Despite all of his assertions to the contrary, Republican presidential candidate Donald Trump's rhetoric against Latino immigrants may be hurting him with a new report showing they are rushing to become US citizens to vote against the GOP frontrunner.
The New York Times reported federal figures showing that naturalisation applications increased by 11% in the 2015 fiscal year over the previous year and surged 14% in the six months ending in January 2016. Advocates claim that the pace is rapidly rising, with applications estimated to reach 1 million in 2016, or 200,000 more than the average.
The New York Times spoke to one family of legal immigrants from Mexico who said that they are starting the citizenship process specifically to vote against Trump. "I want to vote so Donald Trump won't win," 32-year-old Hortensia Villegas told the Times. Villegas recently went to a Denver union all to begin the citizenship application.
Villegas' husband, 30-year-old Colorado native Miguel Garfío, said: "A lot of people are opening their eyes because of all the negative stuff Donald Trump has brought."
Trump began his campaign by describing Mexican immigrants as drug-traffickers and rapists. In the months since his campaign launch in June, the billionaire real estate mogul has vowed to make Mexico pay for a border wall and to deport the estimated 11 million undocumented immigrants in the US.
Garfío said none of his relatives, including his parents who came from Mexico in the 1980s and helped him create a construction company that employs 18 people, have criminal records.
According to the Times, among the 8.8 million legal residents eligible to apply for citizenship, around 2.7 million are Mexican. The Pew Research Center notes, however, that despite being the largest national group among legal citizens, only 36% of eligible Mexicans have become citizens compared with 68% of all other immigrants.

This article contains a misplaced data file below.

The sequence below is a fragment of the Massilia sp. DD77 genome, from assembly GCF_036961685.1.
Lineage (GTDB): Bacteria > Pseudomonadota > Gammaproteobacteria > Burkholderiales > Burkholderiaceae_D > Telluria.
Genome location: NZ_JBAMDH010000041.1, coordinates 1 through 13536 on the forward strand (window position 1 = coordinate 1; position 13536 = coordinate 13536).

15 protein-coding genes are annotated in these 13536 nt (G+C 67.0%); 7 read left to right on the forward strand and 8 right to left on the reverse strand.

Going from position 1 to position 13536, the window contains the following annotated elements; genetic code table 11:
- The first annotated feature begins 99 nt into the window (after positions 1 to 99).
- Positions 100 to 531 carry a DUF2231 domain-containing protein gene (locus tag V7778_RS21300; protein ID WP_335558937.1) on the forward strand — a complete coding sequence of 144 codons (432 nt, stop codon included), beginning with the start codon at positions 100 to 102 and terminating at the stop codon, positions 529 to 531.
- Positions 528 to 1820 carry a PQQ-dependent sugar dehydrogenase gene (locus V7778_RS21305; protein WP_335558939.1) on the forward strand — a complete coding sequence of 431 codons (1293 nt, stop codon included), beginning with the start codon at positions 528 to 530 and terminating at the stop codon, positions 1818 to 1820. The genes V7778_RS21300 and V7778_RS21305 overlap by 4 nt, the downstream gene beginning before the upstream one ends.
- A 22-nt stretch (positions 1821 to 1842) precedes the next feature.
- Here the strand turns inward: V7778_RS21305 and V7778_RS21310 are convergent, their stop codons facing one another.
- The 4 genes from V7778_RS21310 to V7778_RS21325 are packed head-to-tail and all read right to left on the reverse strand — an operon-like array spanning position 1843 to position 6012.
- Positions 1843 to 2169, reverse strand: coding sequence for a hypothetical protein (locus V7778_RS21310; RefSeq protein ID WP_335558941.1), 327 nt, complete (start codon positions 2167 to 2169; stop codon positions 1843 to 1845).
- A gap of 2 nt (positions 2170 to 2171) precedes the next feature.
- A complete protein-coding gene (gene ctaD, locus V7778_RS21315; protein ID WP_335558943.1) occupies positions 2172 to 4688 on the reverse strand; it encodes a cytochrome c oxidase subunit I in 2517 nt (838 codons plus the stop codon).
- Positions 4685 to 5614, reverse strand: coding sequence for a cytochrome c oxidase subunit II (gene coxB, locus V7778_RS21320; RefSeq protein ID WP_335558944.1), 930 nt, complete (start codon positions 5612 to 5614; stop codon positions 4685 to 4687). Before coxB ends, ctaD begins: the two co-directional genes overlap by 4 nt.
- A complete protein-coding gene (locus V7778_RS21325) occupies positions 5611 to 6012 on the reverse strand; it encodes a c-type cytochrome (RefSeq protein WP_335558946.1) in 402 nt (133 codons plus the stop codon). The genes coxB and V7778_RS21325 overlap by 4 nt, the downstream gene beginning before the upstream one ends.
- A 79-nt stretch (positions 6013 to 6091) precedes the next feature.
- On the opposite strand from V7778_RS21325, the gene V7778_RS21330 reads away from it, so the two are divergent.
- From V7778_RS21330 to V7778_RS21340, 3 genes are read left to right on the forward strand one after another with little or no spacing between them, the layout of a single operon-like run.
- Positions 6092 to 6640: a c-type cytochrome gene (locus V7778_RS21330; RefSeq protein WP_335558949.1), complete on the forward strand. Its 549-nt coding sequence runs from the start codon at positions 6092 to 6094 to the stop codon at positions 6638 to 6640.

Legal immigrants hoping to become citizens have a bit more help this year from both the White House and non-profit groups, the Times reported. President Barack Obama launched a national campaign in September to encourage legal residents to move forward with the application. Applicants now have the option of paying the $680 (£477) application fee using a credit card and can practice the civic test online.
The Obama Administration swore in over 20,000 new citizens on Presidents' Day (15 February) and on 2 March announced $10m in grants to groups helping immigrants throughout the process. The Times reported that naturalisation drives are taking place in Nevada and Florida—two states where Latino voters could provide a crucial margin in the November general election.
In Denver, 40-year-old Minerva Guerrero Salazar said she was vehemently against Trump. "He has no conscience when he speaks of Latinos. And he is so rude. I don't know what kind of education his mother gave him."
"People who are eligible are really feeling the urgency to get out there," Tara Raghuveer, deputy director of the National Partnership for New Americans, said. "They are worried by the prospect that someone who is running for president has said hateful things."
A 25 February poll of Latino voters by The Washington Post and Univision found that 80% of Latino voters had an unfavourable view of Trump. It also revealed Latino voters are more likely to support Democrats (51%) than Republicans (14%).
Trump, however, does not appear concerned. During the 26 February GOP debate in Houston, Texas, the bombastic former reality TV star said, "I'm just telling you that I will do really well with Hispanics." Trump campaign spokeswoman Hope Hicks added: "No one will benefit more from Mr Trump's pro-worker immigration reforms than the millions of immigrants who already call America home."